Government makes deal to sell Casinos Regina and Moose Jaw

NDP opposes government’s rushed and secretive plan to sell valuable public assets

The government has made a deal to sell Casino Regina and Casino Moose Jaw to the Saskatchewan Indian Gaming Authority in a rushed document, drawn in secret. NDP Leader Cam Broten is calling on the government to release the full details of its agreement and says he will not support the rushed, secret deal to sell valuable public assets.­

“Casinos Regina and Moose Jaw belong to the people of Saskatchewan,” said Broten. “They’re profitable. They help fund health care, schools and community initiatives. As far as I’m concerned, they’re not for sale.”

Thursday, Feb. 6, was the first time the government provided a short briefing to the official Opposition, refusing then to provide a copy of the Memorandum of Understanding (MOU) it had reached with the Federation of Saskatchewan Indian Nations. Over the weekend, the government insisted that the official Opposition must agree to rush the sale through the Legislature, despite refusing to provide anything in writing, or any details of the sale.

“There are legislative rules in place for a reason - to allow for proper scrutiny, consultation and due diligence,” said Broten. “I take my job seriously, and I’ll hold the government to those rules. The Crown Corporations Public Ownership Act is a promise made to the people of Saskatchewan. I'm keeping that promise and I want the premier to keep it, too.”

The government appeared not to have been bargaining with the FSIN in good faith, claiming at several points it wouldn’t sign the deal unless the NDP agreed not to publicly challenge it, sight unseen.

The Crown ownership act – which passed unanimously in the legislature – sets minimum conditions before the sale of prescribed Crowns can take place, including public consultations and a minimum 90-day window after the next provincial election before the completion of a Crown sale, including the casinos.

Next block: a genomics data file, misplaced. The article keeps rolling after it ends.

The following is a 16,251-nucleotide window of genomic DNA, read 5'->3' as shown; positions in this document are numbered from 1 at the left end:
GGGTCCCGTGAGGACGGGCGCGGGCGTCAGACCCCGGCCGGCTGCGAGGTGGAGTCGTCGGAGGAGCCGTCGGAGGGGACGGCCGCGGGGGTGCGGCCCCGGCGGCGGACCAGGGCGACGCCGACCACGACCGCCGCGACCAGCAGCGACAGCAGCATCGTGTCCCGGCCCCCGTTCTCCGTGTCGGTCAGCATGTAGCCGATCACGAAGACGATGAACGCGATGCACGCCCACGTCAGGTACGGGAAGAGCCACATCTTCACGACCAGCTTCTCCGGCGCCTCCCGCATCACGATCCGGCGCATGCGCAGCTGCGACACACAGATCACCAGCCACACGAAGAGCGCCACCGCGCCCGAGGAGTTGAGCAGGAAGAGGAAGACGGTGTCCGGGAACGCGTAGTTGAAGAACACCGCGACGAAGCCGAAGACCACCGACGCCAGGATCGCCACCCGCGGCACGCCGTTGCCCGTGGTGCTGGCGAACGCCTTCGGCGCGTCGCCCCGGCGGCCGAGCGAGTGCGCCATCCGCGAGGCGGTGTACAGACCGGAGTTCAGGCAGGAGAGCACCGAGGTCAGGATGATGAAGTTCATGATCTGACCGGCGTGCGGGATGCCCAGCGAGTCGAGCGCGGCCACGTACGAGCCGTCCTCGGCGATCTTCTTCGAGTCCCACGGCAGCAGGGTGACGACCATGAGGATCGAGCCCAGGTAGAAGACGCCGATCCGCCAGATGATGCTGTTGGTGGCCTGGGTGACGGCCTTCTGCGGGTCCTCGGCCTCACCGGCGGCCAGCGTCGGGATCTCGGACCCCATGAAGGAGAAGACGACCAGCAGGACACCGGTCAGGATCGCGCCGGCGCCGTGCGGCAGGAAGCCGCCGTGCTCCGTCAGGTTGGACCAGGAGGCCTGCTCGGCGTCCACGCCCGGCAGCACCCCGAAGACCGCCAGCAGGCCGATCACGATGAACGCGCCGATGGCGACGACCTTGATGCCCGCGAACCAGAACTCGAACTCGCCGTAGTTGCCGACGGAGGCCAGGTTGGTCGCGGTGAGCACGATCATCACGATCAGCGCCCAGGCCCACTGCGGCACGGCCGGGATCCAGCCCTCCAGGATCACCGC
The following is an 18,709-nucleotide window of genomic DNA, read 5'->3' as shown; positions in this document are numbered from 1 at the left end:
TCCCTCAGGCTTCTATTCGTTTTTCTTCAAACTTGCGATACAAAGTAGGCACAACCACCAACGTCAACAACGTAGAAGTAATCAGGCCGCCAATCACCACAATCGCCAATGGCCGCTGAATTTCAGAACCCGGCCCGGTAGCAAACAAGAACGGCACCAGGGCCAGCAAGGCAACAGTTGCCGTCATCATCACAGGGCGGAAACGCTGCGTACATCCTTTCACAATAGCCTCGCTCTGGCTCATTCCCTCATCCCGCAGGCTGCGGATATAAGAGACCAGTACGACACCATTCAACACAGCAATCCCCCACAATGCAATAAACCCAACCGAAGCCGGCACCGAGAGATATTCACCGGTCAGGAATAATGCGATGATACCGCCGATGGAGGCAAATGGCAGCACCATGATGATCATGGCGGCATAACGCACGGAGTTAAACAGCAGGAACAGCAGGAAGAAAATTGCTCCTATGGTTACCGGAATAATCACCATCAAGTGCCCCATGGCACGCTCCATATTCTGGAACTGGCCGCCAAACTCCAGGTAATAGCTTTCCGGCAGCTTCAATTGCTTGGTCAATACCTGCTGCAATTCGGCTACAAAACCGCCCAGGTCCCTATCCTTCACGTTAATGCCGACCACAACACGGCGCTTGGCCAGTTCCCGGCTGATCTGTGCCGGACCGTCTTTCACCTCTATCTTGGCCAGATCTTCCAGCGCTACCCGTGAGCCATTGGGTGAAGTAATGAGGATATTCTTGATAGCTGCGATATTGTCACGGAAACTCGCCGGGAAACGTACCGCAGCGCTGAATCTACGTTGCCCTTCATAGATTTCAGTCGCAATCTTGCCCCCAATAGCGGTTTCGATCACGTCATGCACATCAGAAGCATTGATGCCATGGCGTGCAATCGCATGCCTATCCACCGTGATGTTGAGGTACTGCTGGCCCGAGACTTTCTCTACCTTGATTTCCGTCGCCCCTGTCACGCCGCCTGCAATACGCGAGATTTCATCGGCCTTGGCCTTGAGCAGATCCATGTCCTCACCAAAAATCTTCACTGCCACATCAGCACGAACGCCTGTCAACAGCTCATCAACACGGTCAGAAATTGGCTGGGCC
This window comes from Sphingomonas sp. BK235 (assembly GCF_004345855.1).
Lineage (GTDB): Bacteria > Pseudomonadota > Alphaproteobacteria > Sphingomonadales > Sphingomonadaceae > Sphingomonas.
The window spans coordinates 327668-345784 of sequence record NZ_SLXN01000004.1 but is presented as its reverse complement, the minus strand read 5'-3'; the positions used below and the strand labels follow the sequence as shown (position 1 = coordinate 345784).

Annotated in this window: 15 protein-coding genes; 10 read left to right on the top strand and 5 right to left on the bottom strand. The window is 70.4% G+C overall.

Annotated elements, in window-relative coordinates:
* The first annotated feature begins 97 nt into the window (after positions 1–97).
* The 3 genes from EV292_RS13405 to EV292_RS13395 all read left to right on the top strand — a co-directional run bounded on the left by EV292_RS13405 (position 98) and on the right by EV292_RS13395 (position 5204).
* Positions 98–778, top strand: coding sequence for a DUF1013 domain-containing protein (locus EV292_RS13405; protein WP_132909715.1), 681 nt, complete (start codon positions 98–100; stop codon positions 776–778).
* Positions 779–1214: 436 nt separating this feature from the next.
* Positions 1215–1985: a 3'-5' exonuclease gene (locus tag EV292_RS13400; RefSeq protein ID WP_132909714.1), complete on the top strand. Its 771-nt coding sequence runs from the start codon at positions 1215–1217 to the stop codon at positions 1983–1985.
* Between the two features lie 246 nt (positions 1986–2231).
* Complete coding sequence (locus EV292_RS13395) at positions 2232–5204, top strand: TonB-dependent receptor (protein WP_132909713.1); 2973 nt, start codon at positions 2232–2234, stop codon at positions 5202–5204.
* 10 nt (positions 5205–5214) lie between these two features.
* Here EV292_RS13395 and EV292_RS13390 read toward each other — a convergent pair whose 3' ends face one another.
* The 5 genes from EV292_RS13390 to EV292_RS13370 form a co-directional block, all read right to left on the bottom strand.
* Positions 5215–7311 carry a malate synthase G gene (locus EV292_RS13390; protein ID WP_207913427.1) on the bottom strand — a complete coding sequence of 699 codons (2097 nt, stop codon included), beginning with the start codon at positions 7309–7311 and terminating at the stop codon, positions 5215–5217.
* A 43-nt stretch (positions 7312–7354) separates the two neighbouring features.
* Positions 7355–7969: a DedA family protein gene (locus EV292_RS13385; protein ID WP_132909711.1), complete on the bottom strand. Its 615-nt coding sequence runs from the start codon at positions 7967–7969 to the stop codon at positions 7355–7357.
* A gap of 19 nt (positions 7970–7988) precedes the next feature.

“If the government wants to sell a Crown corporation, it can follow the law that we all promised to follow, and consult with the owners of the Crowns, the people of Saskatchewan,” said Broten.

“I want to see an increased role for First Nations in Saskatchewan’s economy, and I don’t believe that needs to be confined to gaming. I’m willing to listen to proposals and talk about options for an increased role for SIGA. What I’m not willing to support are rushed, secret deals to sell off valuable public assets without proper consultation.”

SaskGaming brought in $137.2 million in revenue in 2012 alone, totalling $52.6 million in profit. SaskGaming also has $78.7 million in assets. The government claimed Thursday the sale price would be between $100 and $200 million.

The NDP was also informed that the MOU includes online gaming, which was ruled out by the government in November, 2012, when it said online gaming sites would not be permitted in Saskatchewan due to significant risks and social concerns.

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NDP Leader Cam Broten will be available for comment for members of the media today, Feb. 10, at the Legislature, Rm. 265, at 1 p.m.

For more information, contact:
Erin Morrison, NDP caucus